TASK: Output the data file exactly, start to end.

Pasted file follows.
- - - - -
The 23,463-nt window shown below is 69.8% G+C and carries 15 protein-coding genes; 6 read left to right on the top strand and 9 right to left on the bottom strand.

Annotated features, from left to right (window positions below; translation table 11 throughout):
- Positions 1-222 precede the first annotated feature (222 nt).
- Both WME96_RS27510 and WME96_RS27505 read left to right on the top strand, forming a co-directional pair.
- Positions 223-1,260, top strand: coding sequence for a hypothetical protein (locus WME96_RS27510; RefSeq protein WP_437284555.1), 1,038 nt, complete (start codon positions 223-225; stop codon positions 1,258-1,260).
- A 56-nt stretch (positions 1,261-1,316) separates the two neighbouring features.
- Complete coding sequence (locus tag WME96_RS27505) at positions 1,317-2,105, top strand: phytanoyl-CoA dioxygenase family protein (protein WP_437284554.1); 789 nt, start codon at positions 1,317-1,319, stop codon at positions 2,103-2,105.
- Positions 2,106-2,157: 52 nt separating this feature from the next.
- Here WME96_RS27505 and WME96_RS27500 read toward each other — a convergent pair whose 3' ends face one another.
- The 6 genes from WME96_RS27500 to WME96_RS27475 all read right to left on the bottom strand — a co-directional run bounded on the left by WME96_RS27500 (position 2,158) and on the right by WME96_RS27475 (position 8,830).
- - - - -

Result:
The 23,463-nt window shown below is 69.8% G+C and carries 15 protein-coding genes; 6 read left to right on the top strand and 9 right to left on the bottom strand.

Annotated features, from left to right (window positions below; translation table 11 throughout):
- Positions 1-222 precede the first annotated feature (222 nt).
- Both WME96_RS27510 and WME96_RS27505 read left to right on the top strand, forming a co-directional pair.
- Positions 223-1,260, top strand: coding sequence for a hypothetical protein (locus WME96_RS27510; RefSeq protein WP_437284555.1), 1,038 nt, complete (start codon positions 223-225; stop codon positions 1,258-1,260).
- A 56-nt stretch (positions 1,261-1,316) separates the two neighbouring features.
- Complete coding sequence (locus tag WME96_RS27505) at positions 1,317-2,105, top strand: phytanoyl-CoA dioxygenase family protein (protein WP_437284554.1); 789 nt, start codon at positions 1,317-1,319, stop codon at positions 2,103-2,105.
- Positions 2,106-2,157: 52 nt separating this feature from the next.
- Here WME96_RS27505 and WME96_RS27500 read toward each other — a convergent pair whose 3' ends face one another.
- The 6 genes from WME96_RS27500 to WME96_RS27475 all read right to left on the bottom strand — a co-directional run bounded on the left by WME96_RS27500 (position 2,158) and on the right by WME96_RS27475 (position 8,830).